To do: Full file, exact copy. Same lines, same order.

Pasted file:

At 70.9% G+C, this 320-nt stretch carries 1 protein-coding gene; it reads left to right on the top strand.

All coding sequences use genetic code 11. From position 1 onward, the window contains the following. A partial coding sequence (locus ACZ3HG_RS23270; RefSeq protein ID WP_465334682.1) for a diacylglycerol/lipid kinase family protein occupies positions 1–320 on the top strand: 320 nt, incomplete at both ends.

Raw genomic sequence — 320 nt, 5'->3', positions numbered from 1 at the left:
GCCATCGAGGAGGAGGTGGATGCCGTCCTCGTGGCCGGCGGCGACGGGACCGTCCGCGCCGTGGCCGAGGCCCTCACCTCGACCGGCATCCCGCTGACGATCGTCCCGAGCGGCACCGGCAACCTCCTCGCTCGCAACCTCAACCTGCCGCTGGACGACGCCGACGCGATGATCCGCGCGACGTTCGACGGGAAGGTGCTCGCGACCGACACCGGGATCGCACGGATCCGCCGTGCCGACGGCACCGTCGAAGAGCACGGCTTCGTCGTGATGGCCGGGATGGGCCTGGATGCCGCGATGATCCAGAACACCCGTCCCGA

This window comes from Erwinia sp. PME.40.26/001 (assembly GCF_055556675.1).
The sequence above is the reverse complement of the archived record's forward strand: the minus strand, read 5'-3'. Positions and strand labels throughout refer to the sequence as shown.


At 70.9% G+C, this 320-nt stretch carries 1 protein-coding gene; it reads left to right on the top strand.

All coding sequences use genetic code 11. From position 1 onward, the window contains the following. A partial coding sequence (locus ACZ3HG_RS23270; RefSeq protein ID WP_465334682.1) for a diacylglycerol/lipid kinase family protein occupies positions 1–320 on the top strand: 320 nt, incomplete at both ends.

Raw genomic sequence — 320 nt, 5'->3', positions numbered from 1 at the left:
GCCATCGAGGAGGAGGTGGATGCCGTCCTCGTGGCCGGCGGCGACGGGACCGTCCGCGCCGTGGCCGAGGCCCTCACCTCGACCGGCATCCCGCTGACGATCGTCCCGAGCGGCACCGGCAACCTCCTCGCTCGCAACCTCAACCTGCCGCTGGACGACGCCGACGCGATGATCCGCGCGACGTTCGACGGGAAGGTGCTCGCGACCGACACCGGGATCGCACGGATCCGCCGTGCCGACGGCACCGTCGAAGAGCACGGCTTCGTCGTGATGGCCGGGATGGGCCTGGATGCCGCGATGATCCAGAACACCCGTCCCGA

This window comes from Erwinia sp. PME.40.26/001 (assembly GCF_055556675.1).
The sequence above is the reverse complement of the archived record's forward strand: the minus strand, read 5'-3'. Positions and strand labels throughout refer to the sequence as shown.